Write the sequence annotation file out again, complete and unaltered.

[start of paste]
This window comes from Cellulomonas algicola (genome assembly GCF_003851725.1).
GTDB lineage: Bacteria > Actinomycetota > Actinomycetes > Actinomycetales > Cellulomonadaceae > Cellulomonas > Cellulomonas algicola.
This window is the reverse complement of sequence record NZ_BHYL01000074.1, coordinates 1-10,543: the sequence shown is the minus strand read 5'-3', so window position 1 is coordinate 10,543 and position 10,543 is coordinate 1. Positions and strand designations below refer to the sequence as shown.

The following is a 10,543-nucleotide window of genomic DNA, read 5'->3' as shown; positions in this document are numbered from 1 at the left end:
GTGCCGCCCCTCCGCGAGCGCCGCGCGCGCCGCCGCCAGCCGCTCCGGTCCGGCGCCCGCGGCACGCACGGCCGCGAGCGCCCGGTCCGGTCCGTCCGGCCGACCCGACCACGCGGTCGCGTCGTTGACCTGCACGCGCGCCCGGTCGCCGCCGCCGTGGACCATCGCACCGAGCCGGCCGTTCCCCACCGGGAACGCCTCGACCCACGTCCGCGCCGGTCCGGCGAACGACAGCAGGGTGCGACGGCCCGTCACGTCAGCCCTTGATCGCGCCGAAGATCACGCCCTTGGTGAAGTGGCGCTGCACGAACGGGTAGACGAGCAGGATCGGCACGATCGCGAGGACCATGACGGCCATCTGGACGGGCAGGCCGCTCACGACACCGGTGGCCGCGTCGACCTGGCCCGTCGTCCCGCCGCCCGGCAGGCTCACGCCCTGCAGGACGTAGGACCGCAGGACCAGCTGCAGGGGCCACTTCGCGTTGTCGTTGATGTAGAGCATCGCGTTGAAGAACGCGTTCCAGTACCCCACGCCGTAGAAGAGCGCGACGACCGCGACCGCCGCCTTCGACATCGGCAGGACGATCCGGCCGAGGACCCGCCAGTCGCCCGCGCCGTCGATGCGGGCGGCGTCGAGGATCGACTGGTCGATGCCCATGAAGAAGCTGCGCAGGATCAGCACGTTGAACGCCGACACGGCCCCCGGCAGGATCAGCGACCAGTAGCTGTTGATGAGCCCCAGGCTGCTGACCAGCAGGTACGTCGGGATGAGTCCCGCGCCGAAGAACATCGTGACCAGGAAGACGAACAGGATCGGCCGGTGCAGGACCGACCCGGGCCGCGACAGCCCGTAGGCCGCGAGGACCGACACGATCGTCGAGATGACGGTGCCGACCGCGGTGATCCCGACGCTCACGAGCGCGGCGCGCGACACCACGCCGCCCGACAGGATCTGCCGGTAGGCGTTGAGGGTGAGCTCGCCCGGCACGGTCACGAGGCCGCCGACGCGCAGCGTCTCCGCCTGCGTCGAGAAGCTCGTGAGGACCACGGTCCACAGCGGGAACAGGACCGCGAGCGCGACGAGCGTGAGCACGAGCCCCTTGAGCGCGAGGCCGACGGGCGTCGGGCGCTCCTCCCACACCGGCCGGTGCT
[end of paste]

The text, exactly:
This window comes from Cellulomonas algicola (genome assembly GCF_003851725.1).
GTDB lineage: Bacteria > Actinomycetota > Actinomycetes > Actinomycetales > Cellulomonadaceae > Cellulomonas > Cellulomonas algicola.
This window is the reverse complement of sequence record NZ_BHYL01000074.1, coordinates 1-10,543: the sequence shown is the minus strand read 5'-3', so window position 1 is coordinate 10,543 and position 10,543 is coordinate 1. Positions and strand designations below refer to the sequence as shown.

The following is a 10,543-nucleotide window of genomic DNA, read 5'->3' as shown; positions in this document are numbered from 1 at the left end:
GTGCCGCCCCTCCGCGAGCGCCGCGCGCGCCGCCGCCAGCCGCTCCGGTCCGGCGCCCGCGGCACGCACGGCCGCGAGCGCCCGGTCCGGTCCGTCCGGCCGACCCGACCACGCGGTCGCGTCGTTGACCTGCACGCGCGCCCGGTCGCCGCCGCCGTGGACCATCGCACCGAGCCGGCCGTTCCCCACCGGGAACGCCTCGACCCACGTCCGCGCCGGTCCGGCGAACGACAGCAGGGTGCGACGGCCCGTCACGTCAGCCCTTGATCGCGCCGAAGATCACGCCCTTGGTGAAGTGGCGCTGCACGAACGGGTAGACGAGCAGGATCGGCACGATCGCGAGGACCATGACGGCCATCTGGACGGGCAGGCCGCTCACGACACCGGTGGCCGCGTCGACCTGGCCCGTCGTCCCGCCGCCCGGCAGGCTCACGCCCTGCAGGACGTAGGACCGCAGGACCAGCTGCAGGGGCCACTTCGCGTTGTCGTTGATGTAGAGCATCGCGTTGAAGAACGCGTTCCAGTACCCCACGCCGTAGAAGAGCGCGACGACCGCGACCGCCGCCTTCGACATCGGCAGGACGATCCGGCCGAGGACCCGCCAGTCGCCCGCGCCGTCGATGCGGGCGGCGTCGAGGATCGACTGGTCGATGCCCATGAAGAAGCTGCGCAGGATCAGCACGTTGAACGCCGACACGGCCCCCGGCAGGATCAGCGACCAGTAGCTGTTGATGAGCCCCAGGCTGCTGACCAGCAGGTACGTCGGGATGAGTCCCGCGCCGAAGAACATCGTGACCAGGAAGACGAACAGGATCGGCCGGTGCAGGACCGACCCGGGCCGCGACAGCCCGTAGGCCGCGAGGACCGACACGATCGTCGAGATGACGGTGCCGACCGCGGTGATCCCGACGCTCACGAGCGCGGCGCGCGACACCACGCCGCCCGACAGGATCTGCCGGTAGGCGTTGAGGGTGAGCTCGCCCGGCACGGTCACGAGGCCGCCGACGCGCAGCGTCTCCGCCTGCGTCGAGAAGCTCGTGAGGACCACGGTCCACAGCGGGAACAGGACCGCGAGCGCGACGAGCGTGAGCACGAGCCCCTTGAGCGCGAGGCCGACGGGCGTCGGGCGCTCCTCCCACACCGGCCGGTGCT